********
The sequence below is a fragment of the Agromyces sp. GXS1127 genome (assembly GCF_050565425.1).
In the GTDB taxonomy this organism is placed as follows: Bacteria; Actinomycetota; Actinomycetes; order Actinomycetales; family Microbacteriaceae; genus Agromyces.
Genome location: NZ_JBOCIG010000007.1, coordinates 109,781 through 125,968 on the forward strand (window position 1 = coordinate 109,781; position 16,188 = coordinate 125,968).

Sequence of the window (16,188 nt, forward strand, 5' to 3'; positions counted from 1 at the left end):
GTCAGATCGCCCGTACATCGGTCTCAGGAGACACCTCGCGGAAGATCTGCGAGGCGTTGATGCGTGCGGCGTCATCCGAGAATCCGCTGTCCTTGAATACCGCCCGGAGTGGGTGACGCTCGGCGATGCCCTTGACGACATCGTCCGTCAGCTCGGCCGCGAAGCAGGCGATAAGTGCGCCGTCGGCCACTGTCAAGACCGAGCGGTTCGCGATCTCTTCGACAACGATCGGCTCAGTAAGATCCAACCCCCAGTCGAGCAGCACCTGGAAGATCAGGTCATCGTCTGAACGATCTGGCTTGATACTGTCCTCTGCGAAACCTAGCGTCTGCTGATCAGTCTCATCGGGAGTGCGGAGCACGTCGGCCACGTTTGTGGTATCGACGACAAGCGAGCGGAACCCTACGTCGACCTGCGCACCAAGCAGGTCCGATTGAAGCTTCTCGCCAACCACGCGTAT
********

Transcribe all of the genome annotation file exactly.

The sequence below is a fragment of the Agromyces sp. GXS1127 genome (assembly GCF_050565425.1).
In the GTDB taxonomy this organism is placed as follows: Bacteria; Actinomycetota; Actinomycetes; order Actinomycetales; family Microbacteriaceae; genus Agromyces.
Genome location: NZ_JBOCIG010000007.1, coordinates 109,781 through 125,968 on the forward strand (window position 1 = coordinate 109,781; position 16,188 = coordinate 125,968).

Sequence of the window (16,188 nt, forward strand, 5' to 3'; positions counted from 1 at the left end):
GTCAGATCGCCCGTACATCGGTCTCAGGAGACACCTCGCGGAAGATCTGCGAGGCGTTGATGCGTGCGGCGTCATCCGAGAATCCGCTGTCCTTGAATACCGCCCGGAGTGGGTGACGCTCGGCGATGCCCTTGACGACATCGTCCGTCAGCTCGGCCGCGAAGCAGGCGATAAGTGCGCCGTCGGCCACTGTCAAGACCGAGCGGTTCGCGATCTCTTCGACAACGATCGGCTCAGTAAGATCCAACCCCCAGTCGAGCAGCACCTGGAAGATCAGGTCATCGTCTGAACGATCTGGCTTGATACTGTCCTCTGCGAAACCTAGCGTCTGCTGATCAGTCTCATCGGGAGTGCGGAGCACGTCGGCCACGTTTGTGGTATCGACGACAAGCGAGCGGAACCCTACGTCGACCTGCGCACCAAGCAGGTCCGATTGAAGCTTCTCGCCAACCACGCGTAT